1/2 teaspoon cumin
Salt and freshly ground black pepper
2 tablespoons all-purpose flour
2 1/4 cups chicken broth
1 1/2 pounds boneless, skinless chicken breasts, cut into 1-inch chunks
1 cup corn kernels (frozen is fine)
2 tablespoons fresh lime juice
2 tablespoons chopped fresh cilantro

Heat the oil in a Dutch oven over medium heat. Add the onion, bell pepper, carrot, and jalapeno. Cook about 4 minutes, until the vegetables are soft. Stir in the green chiles, garlic, cumin, 1/2 teaspoons salt, and 1/4 teaspoon pepper, and cook 1 minute, until aromatic. Stir in the flour until incorporated.

Stir in the broth and chicken, bring to a simmer, and cook for 5 minutes. If using fresh corn, stir it in and cook for 5-10 minutes. If frozen, cook the chicken 5-10 minutes, until no longer pink, then add the corn and cook 1-2 minutes more.

Stir in the lime juice and cilantro and add extra salt and pepper to taste. Serve with corn tortillas, charred over the stove flame.

Recipe Flash: Whipped Mint Ganache Tart with Blackberries

Chances are we’ve got it all wrong, but for us Northerners, Derby Day means an afternoon of wearing spring clothes and drinking mint juleps. Oh, and betting on horses. In honor of the mint and the real arrival of springtime, I invented this tart. The filling sits in a shallow shortbread crust, more like a French pastry than a deep-dish Southern pie. It’s really made of white chocolate, mint, and cream, but it tastes like a mixture of marshmallow and heaven. To bring spring into the mix, I top it all off with some gently cooked blackberries, for which you could substitute freshly cut, sugared strawberries if they’re around in time.

If you’re hosting a Derby Day Party–or any spring event–at home, this elegant yet gooey tart makes a fine end to a cocktail party or sitdown dinner.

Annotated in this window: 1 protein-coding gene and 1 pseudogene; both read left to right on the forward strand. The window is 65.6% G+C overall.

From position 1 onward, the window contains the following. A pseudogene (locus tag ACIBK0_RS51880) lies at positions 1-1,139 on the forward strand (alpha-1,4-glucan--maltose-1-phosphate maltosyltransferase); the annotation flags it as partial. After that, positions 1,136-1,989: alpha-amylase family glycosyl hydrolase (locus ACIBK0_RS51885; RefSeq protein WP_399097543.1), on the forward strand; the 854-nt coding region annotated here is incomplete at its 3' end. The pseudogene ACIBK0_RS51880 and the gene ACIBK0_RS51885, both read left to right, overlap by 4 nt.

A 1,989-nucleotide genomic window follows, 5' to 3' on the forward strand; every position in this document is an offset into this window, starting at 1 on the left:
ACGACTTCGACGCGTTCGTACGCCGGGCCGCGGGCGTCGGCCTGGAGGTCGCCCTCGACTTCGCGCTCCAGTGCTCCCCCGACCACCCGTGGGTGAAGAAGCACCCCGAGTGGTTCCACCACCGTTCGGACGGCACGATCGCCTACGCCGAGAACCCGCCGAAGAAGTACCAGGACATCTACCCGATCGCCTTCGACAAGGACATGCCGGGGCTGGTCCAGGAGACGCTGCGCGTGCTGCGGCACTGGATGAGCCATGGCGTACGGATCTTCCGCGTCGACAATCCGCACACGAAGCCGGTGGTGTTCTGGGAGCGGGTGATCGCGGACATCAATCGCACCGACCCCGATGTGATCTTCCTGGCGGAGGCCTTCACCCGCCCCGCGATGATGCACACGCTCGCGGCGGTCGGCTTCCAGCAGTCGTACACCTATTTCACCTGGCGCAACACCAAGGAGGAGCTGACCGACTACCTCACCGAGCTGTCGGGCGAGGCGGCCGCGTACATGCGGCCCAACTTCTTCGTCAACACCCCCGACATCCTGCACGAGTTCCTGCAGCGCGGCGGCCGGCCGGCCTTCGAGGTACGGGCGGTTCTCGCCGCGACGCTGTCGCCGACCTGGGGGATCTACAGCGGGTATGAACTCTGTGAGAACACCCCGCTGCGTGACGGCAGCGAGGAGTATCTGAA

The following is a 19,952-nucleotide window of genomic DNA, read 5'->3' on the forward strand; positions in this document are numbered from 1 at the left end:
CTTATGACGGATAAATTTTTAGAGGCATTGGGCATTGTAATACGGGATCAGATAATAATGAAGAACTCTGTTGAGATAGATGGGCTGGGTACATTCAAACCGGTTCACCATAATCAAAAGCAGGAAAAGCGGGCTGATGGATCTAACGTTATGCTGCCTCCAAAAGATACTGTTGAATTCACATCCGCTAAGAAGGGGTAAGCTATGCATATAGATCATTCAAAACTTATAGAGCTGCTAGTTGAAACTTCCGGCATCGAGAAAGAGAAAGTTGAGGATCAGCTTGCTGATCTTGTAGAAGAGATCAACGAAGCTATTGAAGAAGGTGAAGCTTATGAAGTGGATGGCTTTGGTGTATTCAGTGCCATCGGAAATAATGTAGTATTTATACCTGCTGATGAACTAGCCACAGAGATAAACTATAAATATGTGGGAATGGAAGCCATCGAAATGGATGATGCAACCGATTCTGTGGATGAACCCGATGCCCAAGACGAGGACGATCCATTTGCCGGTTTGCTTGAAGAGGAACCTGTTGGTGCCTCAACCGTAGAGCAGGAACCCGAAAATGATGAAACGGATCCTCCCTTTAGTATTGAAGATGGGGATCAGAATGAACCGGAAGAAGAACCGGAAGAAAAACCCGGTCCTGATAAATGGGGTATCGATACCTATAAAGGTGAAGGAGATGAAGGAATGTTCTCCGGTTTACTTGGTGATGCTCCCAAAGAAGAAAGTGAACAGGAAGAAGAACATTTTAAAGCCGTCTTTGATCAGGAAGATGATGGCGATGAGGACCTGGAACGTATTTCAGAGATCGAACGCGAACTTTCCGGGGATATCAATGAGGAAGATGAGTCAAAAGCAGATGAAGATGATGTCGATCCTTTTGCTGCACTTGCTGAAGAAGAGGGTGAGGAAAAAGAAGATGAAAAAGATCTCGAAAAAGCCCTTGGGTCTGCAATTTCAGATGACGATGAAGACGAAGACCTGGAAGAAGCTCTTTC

From my kitchen, albeit small, to yours,



Whipped Mint Ganache Tart with Blackberries
Serves 10


For the filling
1 cup heavy cream
6 ounces good-quality white chocolate (ingredients contain cocoa butter)
1/2 teaspoon peppermint extract or 1/2 cup packed fresh mint leaves

For the crust
1 stick (1/2 cup) butter, melted
1/4 cup sugar
1 teaspoon vanilla
1/8 teaspoon salt
1 cup flour

For the berries
10 ounces blackberries or strawberries
2 tablespoons sugar

If you’re using fresh mint in the filling, start two days ahead of time. Combine the mint and the cream in a small bowl and refrigerate overnight.

At least 6 hours before serving, strain the mint if you’ve used it and transfer the cream to a small saucepan. Chop the white chocolate coarsely and place it in a medium bowl. Bring the cream to a boil slowly, then pour it over the chocolate. Let sit for 1 minutes, then stir thoroughly but gently to melt the chocolate. Let rest for about 15 minutes, the stir it again to make sure all the chocolate is melted. If you didn’t use the fresh mint, stir in the extract. Cover tightly and refrigerate for 6 hours or overnight.

In the meantime, preheat the oven to 350°F for the crust. Combine the butter, vanilla, sugar, and salt and stir well. Add the flour and fold it in. The dough will be very soft. Press it into a 9-inch fluted pie pan with removable bottom, and even it  out across the bottom and the sides. Bake for 15 minutes, until golden and firm. Cool completely.

Prepare the blackberries: combine half of the berries with the sugar and 1 tablespoon water in a smal saucepan over medium heat. Bring to a boil, then reduce the heat to low and simmer until the berries have begun to break apart and a syrup has formed. Add the remaining half of the berries, and cook through. Cool to room temperature. (If you’re using strawberries, no need to cook. Simply slice the berries, combine them with the sugar, and leave to marinate for 30 minutes-1 hour.)

When ready to serve, beat the cold ganache with a handheld mixer until it is thickened and holds stiff peaks, about 1-2 minutes. Be careful not to overbeat–you just want the ganache to be spreadable. Scoop the ganache into the cooled tart shell and spread it across, making a slight indentation in the center, where you’ll pour the berries. You can do this up to 2 hours ahead of time; keep the tart in a cool place.

When ready to serve, heap the berries in the middle of the tart, letting the juices flow around the ganache. Serve immediately.

The Kitchn: Breakfast with a Blogger

We were featured today on Apartment Therapy’s The Kitchn, in their Breakfast with a Blogger series! Check out the write up and recipe for Pistachio Marmalade Cake here!

Amazon: In The Small Kitchen Trailer!

Our book trailer is finally up on Amazon! Check it out on the In The Small Kitchen page here, and don’t forget to pre-order your copy!